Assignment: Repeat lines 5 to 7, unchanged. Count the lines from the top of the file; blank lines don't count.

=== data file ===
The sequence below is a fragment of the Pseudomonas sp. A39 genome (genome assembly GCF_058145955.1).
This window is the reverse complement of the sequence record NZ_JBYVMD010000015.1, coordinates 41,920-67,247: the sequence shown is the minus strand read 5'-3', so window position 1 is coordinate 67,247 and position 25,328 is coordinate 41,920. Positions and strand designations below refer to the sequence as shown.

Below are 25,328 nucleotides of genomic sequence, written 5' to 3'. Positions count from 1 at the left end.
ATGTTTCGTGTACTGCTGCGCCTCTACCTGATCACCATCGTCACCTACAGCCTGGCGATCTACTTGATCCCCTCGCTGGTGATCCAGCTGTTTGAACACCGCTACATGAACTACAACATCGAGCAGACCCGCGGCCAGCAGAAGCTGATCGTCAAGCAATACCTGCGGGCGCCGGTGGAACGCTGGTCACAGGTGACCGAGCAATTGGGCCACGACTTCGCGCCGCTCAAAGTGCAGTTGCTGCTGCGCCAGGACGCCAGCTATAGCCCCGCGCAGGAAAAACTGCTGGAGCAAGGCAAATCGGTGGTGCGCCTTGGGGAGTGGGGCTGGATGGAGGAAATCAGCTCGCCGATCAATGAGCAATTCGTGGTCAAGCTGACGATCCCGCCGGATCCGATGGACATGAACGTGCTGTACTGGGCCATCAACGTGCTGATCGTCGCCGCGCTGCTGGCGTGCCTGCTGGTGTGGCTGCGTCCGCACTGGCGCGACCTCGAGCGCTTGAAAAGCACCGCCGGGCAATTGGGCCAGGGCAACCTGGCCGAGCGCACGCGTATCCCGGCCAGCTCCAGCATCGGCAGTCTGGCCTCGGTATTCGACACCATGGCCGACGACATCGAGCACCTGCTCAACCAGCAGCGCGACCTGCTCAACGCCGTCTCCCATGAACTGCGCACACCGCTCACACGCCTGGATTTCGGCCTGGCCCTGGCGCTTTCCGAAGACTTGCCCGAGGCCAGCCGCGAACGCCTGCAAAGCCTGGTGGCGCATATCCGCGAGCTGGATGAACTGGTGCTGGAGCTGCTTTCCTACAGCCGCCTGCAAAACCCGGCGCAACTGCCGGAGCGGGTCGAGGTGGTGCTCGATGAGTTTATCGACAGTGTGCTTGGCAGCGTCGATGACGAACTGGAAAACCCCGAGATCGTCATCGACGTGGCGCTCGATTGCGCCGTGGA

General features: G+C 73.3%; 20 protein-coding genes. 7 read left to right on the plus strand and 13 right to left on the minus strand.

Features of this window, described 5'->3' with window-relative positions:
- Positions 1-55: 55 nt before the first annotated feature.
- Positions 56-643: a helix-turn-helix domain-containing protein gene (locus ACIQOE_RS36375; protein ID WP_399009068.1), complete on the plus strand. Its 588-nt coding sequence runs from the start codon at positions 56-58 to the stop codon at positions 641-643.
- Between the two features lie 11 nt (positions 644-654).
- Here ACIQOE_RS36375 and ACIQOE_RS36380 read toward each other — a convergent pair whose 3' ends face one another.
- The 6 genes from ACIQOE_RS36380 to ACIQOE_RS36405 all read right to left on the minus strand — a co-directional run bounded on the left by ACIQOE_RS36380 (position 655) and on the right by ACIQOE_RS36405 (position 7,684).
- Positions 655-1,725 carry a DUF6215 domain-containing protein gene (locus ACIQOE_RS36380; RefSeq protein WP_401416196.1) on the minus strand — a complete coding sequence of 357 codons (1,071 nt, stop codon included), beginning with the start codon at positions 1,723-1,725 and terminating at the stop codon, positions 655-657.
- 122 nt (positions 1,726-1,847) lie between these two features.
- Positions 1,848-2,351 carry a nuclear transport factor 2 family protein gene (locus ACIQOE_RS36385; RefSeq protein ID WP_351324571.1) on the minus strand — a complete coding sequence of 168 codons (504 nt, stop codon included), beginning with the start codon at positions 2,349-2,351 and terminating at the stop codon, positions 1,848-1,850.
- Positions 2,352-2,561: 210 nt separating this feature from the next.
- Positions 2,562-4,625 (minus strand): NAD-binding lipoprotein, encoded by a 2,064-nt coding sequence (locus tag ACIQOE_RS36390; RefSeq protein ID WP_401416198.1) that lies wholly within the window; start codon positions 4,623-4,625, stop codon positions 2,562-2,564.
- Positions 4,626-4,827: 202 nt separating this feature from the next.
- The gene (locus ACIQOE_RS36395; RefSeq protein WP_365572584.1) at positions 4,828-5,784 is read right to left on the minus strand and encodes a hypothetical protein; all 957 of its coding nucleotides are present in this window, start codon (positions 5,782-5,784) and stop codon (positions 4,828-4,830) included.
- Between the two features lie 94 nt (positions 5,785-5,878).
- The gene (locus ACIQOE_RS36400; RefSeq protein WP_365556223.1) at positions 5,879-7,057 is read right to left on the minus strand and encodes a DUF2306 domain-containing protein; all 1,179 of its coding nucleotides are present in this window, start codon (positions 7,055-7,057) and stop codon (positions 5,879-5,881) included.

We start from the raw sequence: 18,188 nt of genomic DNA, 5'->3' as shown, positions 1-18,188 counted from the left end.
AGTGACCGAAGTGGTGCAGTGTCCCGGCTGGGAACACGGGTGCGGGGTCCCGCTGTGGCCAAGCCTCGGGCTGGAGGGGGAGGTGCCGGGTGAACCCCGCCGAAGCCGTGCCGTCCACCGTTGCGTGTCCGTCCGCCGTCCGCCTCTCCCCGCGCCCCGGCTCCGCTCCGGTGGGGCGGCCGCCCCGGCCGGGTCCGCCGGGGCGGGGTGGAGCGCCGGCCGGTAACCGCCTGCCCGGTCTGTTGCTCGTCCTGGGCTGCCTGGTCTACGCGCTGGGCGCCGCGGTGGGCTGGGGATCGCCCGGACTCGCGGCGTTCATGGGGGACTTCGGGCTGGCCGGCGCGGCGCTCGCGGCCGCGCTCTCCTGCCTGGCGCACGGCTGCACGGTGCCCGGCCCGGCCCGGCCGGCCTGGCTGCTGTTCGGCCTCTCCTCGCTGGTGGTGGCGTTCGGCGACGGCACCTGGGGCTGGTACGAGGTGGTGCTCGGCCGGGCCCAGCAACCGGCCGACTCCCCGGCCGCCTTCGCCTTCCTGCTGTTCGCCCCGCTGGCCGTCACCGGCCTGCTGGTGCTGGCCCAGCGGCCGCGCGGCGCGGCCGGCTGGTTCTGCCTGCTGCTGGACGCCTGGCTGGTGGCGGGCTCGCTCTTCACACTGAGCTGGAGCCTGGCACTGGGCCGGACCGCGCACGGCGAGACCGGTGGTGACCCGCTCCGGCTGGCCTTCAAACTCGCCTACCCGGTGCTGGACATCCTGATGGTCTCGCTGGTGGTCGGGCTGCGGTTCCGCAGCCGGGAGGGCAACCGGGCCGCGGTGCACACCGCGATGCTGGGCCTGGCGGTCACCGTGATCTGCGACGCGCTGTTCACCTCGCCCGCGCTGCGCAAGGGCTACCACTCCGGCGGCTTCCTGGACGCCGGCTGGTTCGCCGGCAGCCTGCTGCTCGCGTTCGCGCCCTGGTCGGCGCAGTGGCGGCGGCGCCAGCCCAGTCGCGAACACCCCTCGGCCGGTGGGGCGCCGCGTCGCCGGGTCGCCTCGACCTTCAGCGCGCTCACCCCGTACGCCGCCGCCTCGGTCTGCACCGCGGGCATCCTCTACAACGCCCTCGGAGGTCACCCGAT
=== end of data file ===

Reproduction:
General features: G+C 73.3%; 20 protein-coding genes. 7 read left to right on the plus strand and 13 right to left on the minus strand.

Features of this window, described 5'->3' with window-relative positions:
- Positions 1-55: 55 nt before the first annotated feature.